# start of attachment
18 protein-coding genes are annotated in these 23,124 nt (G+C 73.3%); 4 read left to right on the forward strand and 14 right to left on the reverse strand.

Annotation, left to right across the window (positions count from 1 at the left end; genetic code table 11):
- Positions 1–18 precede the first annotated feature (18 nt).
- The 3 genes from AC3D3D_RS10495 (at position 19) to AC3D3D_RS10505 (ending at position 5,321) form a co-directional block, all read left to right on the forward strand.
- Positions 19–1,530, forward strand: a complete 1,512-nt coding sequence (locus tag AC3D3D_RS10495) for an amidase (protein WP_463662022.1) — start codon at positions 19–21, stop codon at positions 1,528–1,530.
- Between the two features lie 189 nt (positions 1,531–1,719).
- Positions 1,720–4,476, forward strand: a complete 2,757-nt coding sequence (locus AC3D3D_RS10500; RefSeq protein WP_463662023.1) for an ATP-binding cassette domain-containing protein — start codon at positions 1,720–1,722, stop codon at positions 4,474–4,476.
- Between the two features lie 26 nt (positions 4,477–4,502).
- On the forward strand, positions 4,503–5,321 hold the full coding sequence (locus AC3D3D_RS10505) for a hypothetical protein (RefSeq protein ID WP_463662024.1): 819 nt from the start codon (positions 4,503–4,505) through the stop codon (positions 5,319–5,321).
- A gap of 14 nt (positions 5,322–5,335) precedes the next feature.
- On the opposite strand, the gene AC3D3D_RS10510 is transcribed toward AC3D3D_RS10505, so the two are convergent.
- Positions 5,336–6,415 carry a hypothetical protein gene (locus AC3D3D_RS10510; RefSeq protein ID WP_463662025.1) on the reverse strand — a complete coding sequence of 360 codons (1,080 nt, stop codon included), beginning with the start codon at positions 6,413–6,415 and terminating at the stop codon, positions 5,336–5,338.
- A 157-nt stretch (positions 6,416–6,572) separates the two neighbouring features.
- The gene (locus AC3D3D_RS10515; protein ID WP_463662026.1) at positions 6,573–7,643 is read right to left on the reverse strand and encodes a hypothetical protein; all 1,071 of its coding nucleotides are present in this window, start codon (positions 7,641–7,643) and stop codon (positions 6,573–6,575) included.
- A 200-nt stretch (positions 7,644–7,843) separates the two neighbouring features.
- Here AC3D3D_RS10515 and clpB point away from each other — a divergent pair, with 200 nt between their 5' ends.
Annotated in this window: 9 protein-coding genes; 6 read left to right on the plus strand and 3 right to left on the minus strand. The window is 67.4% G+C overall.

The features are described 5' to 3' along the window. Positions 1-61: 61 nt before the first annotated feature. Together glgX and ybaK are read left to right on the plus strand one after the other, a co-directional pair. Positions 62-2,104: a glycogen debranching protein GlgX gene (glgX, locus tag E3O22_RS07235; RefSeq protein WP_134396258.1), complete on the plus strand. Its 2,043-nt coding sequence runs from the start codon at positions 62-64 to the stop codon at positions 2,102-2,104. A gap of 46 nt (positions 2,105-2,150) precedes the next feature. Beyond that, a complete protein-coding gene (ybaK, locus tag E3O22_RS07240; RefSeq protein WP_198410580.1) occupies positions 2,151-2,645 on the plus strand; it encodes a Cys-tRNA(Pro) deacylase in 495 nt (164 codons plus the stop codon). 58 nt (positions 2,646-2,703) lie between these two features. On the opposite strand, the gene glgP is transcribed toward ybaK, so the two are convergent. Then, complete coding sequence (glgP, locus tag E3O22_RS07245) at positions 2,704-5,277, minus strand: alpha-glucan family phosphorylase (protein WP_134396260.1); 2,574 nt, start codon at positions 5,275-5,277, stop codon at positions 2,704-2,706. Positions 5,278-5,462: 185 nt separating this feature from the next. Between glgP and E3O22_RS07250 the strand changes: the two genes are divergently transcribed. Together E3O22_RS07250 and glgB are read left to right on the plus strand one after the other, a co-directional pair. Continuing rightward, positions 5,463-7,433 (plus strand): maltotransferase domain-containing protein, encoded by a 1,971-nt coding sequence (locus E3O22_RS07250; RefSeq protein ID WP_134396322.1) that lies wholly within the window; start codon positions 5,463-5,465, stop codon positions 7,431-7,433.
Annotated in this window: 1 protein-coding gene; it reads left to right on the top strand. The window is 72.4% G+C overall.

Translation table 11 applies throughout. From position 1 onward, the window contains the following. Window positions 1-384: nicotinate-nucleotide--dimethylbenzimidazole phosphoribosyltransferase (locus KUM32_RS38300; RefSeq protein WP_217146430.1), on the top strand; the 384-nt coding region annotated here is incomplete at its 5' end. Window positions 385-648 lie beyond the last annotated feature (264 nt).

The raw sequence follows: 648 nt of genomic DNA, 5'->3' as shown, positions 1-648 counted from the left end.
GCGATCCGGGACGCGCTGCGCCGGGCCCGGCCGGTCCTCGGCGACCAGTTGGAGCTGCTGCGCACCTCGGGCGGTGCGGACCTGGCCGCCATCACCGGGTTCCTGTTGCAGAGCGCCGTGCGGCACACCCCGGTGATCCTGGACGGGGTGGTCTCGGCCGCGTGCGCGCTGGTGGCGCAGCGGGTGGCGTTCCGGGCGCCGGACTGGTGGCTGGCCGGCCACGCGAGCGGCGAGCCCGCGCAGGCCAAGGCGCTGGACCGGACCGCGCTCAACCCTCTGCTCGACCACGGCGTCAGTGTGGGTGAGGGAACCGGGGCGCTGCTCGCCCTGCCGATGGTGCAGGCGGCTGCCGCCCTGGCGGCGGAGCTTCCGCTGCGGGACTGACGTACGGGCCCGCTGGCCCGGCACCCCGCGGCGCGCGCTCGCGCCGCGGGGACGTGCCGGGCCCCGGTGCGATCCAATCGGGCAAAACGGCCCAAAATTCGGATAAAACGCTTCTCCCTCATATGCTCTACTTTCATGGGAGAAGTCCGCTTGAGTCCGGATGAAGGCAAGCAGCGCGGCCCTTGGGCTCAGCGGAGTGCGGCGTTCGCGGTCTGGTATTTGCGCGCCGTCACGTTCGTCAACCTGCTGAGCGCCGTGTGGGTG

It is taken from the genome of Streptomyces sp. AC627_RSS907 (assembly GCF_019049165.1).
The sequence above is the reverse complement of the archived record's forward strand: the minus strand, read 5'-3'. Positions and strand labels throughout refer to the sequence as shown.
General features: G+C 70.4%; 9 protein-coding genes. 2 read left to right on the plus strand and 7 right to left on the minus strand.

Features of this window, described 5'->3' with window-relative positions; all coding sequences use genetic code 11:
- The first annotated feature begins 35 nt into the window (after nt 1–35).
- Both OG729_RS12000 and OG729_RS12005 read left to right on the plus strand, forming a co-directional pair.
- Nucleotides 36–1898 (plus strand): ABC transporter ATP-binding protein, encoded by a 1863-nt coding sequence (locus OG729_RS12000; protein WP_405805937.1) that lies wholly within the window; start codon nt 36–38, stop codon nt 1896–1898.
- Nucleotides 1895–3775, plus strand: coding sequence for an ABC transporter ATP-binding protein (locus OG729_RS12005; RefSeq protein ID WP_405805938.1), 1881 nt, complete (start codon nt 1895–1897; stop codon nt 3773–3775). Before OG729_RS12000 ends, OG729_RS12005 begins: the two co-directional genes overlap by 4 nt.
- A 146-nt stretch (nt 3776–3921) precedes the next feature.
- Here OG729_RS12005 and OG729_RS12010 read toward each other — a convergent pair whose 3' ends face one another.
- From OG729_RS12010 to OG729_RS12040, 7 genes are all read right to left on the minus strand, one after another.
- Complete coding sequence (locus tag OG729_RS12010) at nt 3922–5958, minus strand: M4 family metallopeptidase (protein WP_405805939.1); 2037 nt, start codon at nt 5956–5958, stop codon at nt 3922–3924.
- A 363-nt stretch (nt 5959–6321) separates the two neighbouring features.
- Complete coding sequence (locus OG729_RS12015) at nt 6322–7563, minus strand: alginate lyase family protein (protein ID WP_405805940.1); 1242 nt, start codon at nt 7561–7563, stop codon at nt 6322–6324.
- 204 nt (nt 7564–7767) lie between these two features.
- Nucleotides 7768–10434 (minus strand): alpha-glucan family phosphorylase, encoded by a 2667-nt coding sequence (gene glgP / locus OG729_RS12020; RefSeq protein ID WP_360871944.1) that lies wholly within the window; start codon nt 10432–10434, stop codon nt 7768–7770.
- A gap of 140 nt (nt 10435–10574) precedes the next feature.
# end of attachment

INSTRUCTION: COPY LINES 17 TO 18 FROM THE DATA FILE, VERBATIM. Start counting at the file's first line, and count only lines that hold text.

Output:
Annotated in this window: 9 protein-coding genes; 6 read left to right on the plus strand and 3 right to left on the minus strand. The window is 67.4% G+C overall.

The features are described 5' to 3' along the window. Positions 1-61: 61 nt before the first annotated feature. Together glgX and ybaK are read left to right on the plus strand one after the other, a co-directional pair. Positions 62-2,104: a glycogen debranching protein GlgX gene (glgX, locus tag E3O22_RS07235; RefSeq protein WP_134396258.1), complete on the plus strand. Its 2,043-nt coding sequence runs from the start codon at positions 62-64 to the stop codon at positions 2,102-2,104. A gap of 46 nt (positions 2,105-2,150) precedes the next feature. Beyond that, a complete protein-coding gene (ybaK, locus tag E3O22_RS07240; RefSeq protein WP_198410580.1) occupies positions 2,151-2,645 on the plus strand; it encodes a Cys-tRNA(Pro) deacylase in 495 nt (164 codons plus the stop codon). 58 nt (positions 2,646-2,703) lie between these two features. On the opposite strand, the gene glgP is transcribed toward ybaK, so the two are convergent. Then, complete coding sequence (glgP, locus tag E3O22_RS07245) at positions 2,704-5,277, minus strand: alpha-glucan family phosphorylase (protein WP_134396260.1); 2,574 nt, start codon at positions 5,275-5,277, stop codon at positions 2,704-2,706. Positions 5,278-5,462: 185 nt separating this feature from the next. Between glgP and E3O22_RS07250 the strand changes: the two genes are divergently transcribed. Together E3O22_RS07250 and glgB are read left to right on the plus strand one after the other, a co-directional pair. Continuing rightward, positions 5,463-7,433 (plus strand): maltotransferase domain-containing protein, encoded by a 1,971-nt coding sequence (locus E3O22_RS07250; RefSeq protein ID WP_134396322.1) that lies wholly within the window; start codon positions 5,463-5,465, stop codon positions 7,431-7,433.